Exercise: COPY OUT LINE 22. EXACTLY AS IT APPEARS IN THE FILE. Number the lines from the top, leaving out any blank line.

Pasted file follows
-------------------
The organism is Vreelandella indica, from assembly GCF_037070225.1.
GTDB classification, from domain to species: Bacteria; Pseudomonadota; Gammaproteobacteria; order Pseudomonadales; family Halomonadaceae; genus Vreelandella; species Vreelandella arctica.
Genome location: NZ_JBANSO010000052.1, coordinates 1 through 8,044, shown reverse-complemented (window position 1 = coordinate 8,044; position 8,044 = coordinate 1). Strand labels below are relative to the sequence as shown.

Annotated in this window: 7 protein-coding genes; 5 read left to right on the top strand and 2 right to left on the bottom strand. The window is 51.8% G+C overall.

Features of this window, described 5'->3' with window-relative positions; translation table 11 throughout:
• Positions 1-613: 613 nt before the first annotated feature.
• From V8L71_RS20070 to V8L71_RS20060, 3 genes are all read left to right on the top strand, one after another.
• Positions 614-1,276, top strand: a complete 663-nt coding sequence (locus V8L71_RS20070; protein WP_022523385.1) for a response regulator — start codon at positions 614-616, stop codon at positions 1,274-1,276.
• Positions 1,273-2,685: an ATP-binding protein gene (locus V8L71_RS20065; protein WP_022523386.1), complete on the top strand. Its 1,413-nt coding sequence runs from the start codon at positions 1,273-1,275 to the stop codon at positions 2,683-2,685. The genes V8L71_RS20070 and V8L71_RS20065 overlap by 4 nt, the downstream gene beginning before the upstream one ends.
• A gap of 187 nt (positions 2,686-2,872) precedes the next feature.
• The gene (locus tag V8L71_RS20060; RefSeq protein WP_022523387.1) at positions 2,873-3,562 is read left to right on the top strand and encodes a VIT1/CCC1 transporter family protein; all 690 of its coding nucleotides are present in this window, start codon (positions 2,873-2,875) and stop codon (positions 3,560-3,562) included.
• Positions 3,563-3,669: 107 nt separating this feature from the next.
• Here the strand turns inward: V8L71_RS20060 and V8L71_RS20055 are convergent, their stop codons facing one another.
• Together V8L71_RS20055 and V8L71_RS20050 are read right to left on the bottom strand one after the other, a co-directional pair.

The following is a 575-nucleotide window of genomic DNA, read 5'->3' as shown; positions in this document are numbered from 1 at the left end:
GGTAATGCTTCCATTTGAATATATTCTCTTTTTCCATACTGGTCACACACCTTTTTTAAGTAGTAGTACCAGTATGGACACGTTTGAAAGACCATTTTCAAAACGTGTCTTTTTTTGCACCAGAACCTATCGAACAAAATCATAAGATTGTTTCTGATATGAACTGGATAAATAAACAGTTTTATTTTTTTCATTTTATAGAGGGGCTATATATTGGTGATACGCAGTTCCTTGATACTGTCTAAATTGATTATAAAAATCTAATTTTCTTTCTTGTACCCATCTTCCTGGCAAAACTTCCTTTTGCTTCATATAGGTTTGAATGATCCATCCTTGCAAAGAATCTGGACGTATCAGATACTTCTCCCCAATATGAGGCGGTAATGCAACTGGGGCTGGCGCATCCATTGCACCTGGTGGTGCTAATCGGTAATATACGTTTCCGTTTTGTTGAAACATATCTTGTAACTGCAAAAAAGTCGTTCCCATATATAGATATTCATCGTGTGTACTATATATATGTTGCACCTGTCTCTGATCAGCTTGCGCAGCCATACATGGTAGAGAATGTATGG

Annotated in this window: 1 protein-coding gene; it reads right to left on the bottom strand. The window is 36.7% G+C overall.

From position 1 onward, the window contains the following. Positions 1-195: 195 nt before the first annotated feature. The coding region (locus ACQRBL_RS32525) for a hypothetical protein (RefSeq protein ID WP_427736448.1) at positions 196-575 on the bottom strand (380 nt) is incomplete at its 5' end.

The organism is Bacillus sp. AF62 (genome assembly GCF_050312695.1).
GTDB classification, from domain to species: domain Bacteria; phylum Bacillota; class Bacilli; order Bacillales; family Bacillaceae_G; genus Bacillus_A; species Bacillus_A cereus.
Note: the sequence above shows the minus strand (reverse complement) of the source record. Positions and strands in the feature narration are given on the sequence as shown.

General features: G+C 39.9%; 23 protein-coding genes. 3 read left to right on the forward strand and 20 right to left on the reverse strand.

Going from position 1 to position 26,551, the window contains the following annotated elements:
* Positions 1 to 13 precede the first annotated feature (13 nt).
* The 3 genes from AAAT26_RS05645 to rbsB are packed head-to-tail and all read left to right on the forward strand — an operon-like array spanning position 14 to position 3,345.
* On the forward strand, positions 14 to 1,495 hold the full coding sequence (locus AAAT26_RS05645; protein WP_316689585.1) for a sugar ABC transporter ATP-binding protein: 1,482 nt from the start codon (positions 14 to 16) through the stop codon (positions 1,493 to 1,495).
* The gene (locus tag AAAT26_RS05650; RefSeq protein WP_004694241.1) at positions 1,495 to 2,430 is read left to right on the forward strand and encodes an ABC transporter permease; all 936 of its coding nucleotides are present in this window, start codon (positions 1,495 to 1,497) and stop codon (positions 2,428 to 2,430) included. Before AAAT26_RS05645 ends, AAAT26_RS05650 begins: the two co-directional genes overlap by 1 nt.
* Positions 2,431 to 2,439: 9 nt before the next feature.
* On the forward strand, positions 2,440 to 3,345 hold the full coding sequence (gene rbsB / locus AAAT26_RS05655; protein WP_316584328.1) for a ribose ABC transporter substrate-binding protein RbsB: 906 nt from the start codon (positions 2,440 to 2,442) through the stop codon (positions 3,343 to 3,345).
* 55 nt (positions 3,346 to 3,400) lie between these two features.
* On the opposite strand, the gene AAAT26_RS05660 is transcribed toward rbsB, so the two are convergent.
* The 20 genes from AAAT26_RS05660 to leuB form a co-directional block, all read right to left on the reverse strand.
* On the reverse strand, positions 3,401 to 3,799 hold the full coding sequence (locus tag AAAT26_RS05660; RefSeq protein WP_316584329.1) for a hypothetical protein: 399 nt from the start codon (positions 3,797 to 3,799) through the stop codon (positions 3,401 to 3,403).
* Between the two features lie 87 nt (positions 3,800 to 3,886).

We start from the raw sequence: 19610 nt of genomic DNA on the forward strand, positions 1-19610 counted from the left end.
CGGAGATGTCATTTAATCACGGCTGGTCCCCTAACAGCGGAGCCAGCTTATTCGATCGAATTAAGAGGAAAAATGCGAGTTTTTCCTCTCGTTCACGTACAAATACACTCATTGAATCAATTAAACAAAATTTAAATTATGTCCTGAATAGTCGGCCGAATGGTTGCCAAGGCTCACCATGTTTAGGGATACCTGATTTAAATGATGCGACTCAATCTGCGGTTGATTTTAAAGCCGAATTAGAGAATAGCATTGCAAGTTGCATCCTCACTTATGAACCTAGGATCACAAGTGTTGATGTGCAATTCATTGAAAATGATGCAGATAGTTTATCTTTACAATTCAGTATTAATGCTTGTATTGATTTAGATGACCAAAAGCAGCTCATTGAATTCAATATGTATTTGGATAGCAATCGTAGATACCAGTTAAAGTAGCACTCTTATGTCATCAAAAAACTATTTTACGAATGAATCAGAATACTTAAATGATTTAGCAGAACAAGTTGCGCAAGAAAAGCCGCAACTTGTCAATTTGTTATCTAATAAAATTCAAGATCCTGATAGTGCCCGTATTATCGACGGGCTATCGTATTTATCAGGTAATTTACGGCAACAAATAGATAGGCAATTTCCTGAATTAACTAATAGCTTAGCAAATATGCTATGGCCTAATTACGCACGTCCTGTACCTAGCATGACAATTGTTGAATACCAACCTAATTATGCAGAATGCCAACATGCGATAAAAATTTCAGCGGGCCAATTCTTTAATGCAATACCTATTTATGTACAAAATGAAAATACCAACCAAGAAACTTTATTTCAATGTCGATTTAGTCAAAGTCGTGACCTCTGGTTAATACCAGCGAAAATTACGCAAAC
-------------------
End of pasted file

General features: G+C 39.9%; 23 protein-coding genes. 3 read left to right on the forward strand and 20 right to left on the reverse strand.